Fog Island Light

One of the joys of inventing stories is transforming real places, people, and things into the world you’re making up. Inventing Fog Island was one of my favorite parts of writing Into the Trap because I dreamed it up by combining elements of places I love. That’s why storytelling is something like alchemy: You concoct new things out of what already exists.

One of those places is Sandy Neck on Cape Cod. Separating Great Marsh and Barnstable Harbor from Cape Cod Bay, Sandy Neck is a peninsula about five miles or so long and a mile wide in some spots. You can always hear the sea, and when you climb one of its high dunes you can see the sweep of the bay to the north and the more protected waters of the harbor to the south. The marsh stretches away so wide and far it looks infinite beneath the open sky.

Years ago I used to spend a lot of time roaming the marsh and hiking on the beaches and dunes, and to this day my wife and I go there to walk, especially in the winter. Sometimes we walk on a beach facing Sandy Neck so that we can see the lighthouse and cottages at the end of the point where it meets the harbor entrance.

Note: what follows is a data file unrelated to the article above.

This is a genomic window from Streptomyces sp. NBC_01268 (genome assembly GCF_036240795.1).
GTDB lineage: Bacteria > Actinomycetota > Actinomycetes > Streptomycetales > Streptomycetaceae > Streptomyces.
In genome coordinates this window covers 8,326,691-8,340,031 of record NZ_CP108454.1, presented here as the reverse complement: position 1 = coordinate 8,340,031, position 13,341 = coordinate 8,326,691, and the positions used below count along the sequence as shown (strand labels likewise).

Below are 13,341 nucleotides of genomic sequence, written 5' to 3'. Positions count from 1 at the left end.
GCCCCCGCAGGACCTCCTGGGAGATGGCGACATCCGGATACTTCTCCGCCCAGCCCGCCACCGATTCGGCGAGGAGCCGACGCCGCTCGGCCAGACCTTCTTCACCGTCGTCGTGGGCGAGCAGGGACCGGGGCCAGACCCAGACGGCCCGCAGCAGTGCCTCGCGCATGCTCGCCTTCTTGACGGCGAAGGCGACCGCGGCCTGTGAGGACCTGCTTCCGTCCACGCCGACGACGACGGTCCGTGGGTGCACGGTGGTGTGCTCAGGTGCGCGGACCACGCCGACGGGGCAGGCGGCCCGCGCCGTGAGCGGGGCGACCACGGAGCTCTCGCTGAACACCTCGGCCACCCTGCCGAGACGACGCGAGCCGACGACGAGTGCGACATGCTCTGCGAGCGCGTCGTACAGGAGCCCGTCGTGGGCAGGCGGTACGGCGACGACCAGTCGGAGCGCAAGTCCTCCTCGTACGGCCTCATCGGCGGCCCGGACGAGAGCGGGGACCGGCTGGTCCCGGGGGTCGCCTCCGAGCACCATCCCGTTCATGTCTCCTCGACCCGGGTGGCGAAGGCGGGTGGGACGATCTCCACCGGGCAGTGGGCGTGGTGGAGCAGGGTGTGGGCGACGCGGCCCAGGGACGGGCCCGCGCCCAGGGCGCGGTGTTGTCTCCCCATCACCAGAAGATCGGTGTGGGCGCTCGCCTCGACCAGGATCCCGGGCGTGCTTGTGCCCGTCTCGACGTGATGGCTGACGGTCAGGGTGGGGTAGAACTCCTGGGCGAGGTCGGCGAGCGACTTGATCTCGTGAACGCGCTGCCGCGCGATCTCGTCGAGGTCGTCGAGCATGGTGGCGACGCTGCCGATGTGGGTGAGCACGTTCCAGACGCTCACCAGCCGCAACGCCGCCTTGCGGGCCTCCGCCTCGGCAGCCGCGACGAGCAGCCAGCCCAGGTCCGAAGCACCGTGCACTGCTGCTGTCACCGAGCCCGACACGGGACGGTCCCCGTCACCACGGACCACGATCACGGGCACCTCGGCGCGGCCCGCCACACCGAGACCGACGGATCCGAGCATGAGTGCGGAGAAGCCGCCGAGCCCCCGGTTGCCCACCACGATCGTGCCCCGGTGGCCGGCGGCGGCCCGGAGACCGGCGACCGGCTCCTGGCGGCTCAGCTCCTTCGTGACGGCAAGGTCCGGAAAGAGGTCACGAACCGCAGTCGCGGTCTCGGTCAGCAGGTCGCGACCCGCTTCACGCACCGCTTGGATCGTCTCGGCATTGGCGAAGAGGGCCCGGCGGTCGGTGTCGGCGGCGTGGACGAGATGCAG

When we went there recently, the wind was howling, rain spat down, and the moon tide was flooding the beach, but the visibility was sharp. I could look across the whitecaps of the water—the water itself was a serpentine green—to see the lighthouse I had transplanted from Sandy Neck to Fog Island.

So even though Fog Island light only appears in Into the Trap, in a sense it’s real, even though it’s imaginary. Just go to the end of Millway Road to the town landing on Barnstable Harbor and look across the water. You could also hike or take a four-wheel drive vehicle the length of Sandy Neck. There’s the lighthouse with cottages straggling behind it like ducklings, just as I imagined it for the book, except that in the book it stands alone at the end of the barrier beach.

One Response to “Fog Island Light”

  1. mindy t martin Says:

    Craig, only takes me about a decade or so to catch up. No active computers for the
    past few years. Actually, seven or eight…years, that is. Time spins fast when family and friends fall away. Depart. Return. (Crikey. I’m going to break into Ebb Tide or Charlie Is My Darling if I don’t catch myself.)

    Most recently, I was at Onset Beach. Dawn. October. On a Saturday. With my brother and my nephew. It was/is/ always/ has been a lovely little spot. Now it is like, well… for a girl who has moved around a bit..another piece of home.

    Godspeed. So good to hear your voice. m